(The story of Marcia Stauffer by Mary Alysse Dodds)
“It’s cancer,” the doctor called at the end of February 2015.
I couldn’t breathe. I pretty much knew, but then it was real. I could die. I knew I would go be with Jesus, but my kids might not have a mom. My husband might be alone. The doctors recited statistics on my chances of living or dying, and my mind just wandered. I was scared, scared of everything.
We had to tell our five kids. They cried. They asked what it meant, what I would have to go through, if I was going to die.
Before I was diagnosed God spoke so clearly through the song, “His eye is on the sparrow, and I know he watches me.”
“Okay, God, whatever’s wrong with me, whatever I have to go through, I know you’re watching over me.” The fear was overwhelming, but God’s presence and peace overtook it.
Through the year of radiation, chemotherapy, and surgeries, God felt so close to me in a very real way. Immersion in the word of God was the only thing that comforted me and soothed my mind.
When they found the nodule in my lung, we were back at the beginning. What does this mean? Am I going to leave my loved ones alone? Then the nodule disappeared after chemo, and they never knew what it was. Sometimes God takes away the thing that causes fear, and sometimes God just calms me even when the things don’t go away.
Faith, trust, and fear were so intertwined with each new test result. As my husband would say, we’d get so rock bottom worldly and so pumped up spiritually that the fear was compressed by just being in God. Our levels of faith and trust just kept growing and overcoming the new levels of fear.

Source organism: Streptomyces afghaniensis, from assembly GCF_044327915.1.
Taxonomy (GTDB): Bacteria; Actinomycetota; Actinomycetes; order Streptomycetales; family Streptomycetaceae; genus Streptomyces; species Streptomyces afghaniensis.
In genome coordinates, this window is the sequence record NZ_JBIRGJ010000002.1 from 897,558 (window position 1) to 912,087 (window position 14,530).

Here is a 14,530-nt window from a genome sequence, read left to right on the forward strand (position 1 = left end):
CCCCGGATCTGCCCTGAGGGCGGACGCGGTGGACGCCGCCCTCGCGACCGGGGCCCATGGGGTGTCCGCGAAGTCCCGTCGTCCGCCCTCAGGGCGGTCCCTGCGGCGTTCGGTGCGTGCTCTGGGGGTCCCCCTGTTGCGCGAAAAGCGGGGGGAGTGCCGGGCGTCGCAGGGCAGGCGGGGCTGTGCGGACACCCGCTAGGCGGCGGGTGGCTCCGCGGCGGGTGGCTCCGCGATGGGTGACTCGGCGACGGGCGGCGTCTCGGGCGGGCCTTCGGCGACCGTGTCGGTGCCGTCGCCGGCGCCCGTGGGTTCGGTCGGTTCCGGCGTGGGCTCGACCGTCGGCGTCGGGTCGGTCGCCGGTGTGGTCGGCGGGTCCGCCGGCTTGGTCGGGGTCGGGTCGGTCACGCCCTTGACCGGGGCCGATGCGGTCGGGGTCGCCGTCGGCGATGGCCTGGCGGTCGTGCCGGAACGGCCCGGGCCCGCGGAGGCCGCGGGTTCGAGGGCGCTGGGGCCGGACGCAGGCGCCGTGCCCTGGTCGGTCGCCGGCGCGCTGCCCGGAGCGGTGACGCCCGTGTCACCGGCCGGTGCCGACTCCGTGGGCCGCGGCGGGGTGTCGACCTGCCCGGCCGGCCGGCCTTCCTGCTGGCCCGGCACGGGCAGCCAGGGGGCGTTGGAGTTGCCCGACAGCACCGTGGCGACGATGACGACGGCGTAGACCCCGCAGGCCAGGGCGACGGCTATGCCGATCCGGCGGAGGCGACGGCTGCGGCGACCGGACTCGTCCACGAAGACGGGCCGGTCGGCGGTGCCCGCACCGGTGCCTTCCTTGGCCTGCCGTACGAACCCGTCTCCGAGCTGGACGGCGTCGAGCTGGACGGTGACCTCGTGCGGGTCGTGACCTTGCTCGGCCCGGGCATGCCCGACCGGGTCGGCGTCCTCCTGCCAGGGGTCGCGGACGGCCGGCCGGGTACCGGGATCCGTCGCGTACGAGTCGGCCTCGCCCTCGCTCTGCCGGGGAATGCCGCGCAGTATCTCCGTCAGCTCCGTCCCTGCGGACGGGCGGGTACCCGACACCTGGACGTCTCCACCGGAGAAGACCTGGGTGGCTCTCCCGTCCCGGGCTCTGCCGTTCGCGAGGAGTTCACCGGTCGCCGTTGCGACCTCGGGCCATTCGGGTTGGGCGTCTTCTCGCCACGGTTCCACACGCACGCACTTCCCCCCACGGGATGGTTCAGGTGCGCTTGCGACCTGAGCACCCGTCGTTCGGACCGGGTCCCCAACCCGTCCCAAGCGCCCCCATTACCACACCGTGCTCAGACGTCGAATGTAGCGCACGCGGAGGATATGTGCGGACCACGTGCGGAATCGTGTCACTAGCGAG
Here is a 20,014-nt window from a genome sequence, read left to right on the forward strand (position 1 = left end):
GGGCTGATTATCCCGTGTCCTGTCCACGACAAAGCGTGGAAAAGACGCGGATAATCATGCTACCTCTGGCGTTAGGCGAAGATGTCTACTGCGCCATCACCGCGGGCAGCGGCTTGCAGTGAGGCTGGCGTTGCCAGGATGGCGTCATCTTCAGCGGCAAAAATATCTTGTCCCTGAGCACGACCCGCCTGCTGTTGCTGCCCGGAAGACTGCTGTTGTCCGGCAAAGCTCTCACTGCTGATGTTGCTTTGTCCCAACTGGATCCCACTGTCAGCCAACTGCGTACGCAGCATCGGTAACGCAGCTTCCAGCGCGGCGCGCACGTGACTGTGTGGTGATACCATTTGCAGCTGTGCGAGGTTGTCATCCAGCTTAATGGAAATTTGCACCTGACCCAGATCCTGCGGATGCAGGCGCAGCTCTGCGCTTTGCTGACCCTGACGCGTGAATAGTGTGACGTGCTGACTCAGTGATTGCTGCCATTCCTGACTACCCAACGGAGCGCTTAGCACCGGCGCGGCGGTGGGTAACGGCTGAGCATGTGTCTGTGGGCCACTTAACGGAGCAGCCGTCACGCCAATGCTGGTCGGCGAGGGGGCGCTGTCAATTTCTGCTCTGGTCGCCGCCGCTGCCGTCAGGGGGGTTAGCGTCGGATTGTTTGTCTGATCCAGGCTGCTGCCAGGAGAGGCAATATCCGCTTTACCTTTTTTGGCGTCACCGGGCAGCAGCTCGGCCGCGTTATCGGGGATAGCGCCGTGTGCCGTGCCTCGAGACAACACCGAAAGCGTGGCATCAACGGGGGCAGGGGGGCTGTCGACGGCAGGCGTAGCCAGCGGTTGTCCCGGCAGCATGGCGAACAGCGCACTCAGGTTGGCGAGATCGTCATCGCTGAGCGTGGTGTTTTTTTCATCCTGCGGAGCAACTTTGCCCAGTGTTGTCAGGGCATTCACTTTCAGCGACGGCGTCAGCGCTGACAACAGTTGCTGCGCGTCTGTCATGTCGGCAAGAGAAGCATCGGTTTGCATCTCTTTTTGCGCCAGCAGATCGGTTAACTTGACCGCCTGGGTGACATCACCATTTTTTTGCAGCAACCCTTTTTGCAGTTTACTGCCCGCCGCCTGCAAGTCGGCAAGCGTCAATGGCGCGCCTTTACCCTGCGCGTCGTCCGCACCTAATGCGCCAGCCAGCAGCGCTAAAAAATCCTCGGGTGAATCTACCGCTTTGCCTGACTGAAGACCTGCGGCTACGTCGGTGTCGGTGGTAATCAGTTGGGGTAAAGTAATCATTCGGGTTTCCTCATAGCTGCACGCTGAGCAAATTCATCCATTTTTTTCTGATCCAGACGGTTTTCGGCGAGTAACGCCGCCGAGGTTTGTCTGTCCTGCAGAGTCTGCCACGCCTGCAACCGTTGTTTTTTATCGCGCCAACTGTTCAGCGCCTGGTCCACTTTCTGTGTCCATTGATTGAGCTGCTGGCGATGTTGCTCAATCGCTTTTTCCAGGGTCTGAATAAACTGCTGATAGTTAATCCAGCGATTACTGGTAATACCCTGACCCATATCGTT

When I look back and see God’s hand of faithfulness, I am in awe of how he brought us through. I stayed healthy through chemo; I never had to miss a treatment. Each friend who drove me to appointments was the perfect encouragement for that day.
I never had to worry, even when I didn’t have the mental capacity to think about everyday needs. My family, friends, and church stepped up to the plate and took care of everything. We were given so many gifts it covered our insurance deductible. I’ve never felt so loved in my life. I don’t know how people survive something like that without a church.
I have a lot dreams and desires of just feeling normal. I envisioned celebrating when all this was over, but sometimes I’m just weary. I envision myself having powerful prayer times and helping people walk through similar journeys, but sometimes the fear still creeps back in.
Some days I wonder if having the ileoscopy reversed was worth it. My life revolves around my diet and going to the bathroom. It’s exhausting and painful. It’s hard to relax. Sometimes I can’t eat or drink with friends because I’d have to go to the bathroom.
I wouldn’t trade the closeness with God or the phenomenal love that I felt. It’s encouraging looking back and seeing all the little things God did. How he said my internal healing was just as important to him as my physical healing. How my husband was an unflappable foundation, an anchor through everything. God even made me rest in the hospital when he knew I would have pushed myself too much at home.
It’s nice when I feel Jesus near. But faith is not a feeling. Faith is choosing to cling to the words of Jesus, to cling to what you know is the truth. It doesn’t really matter what I feel like.
Marcia Stauffer is a wife and homeschool mother of five. She takes time to have fun with her family, and remember the special moments with her kids. She’s fun, sweet, and a little bit spunky. Even when she’s sick, she cheers people with her laugh. She prays and worships passionately in times of joy, and trusts Jesus’ words even when she can’t feel him.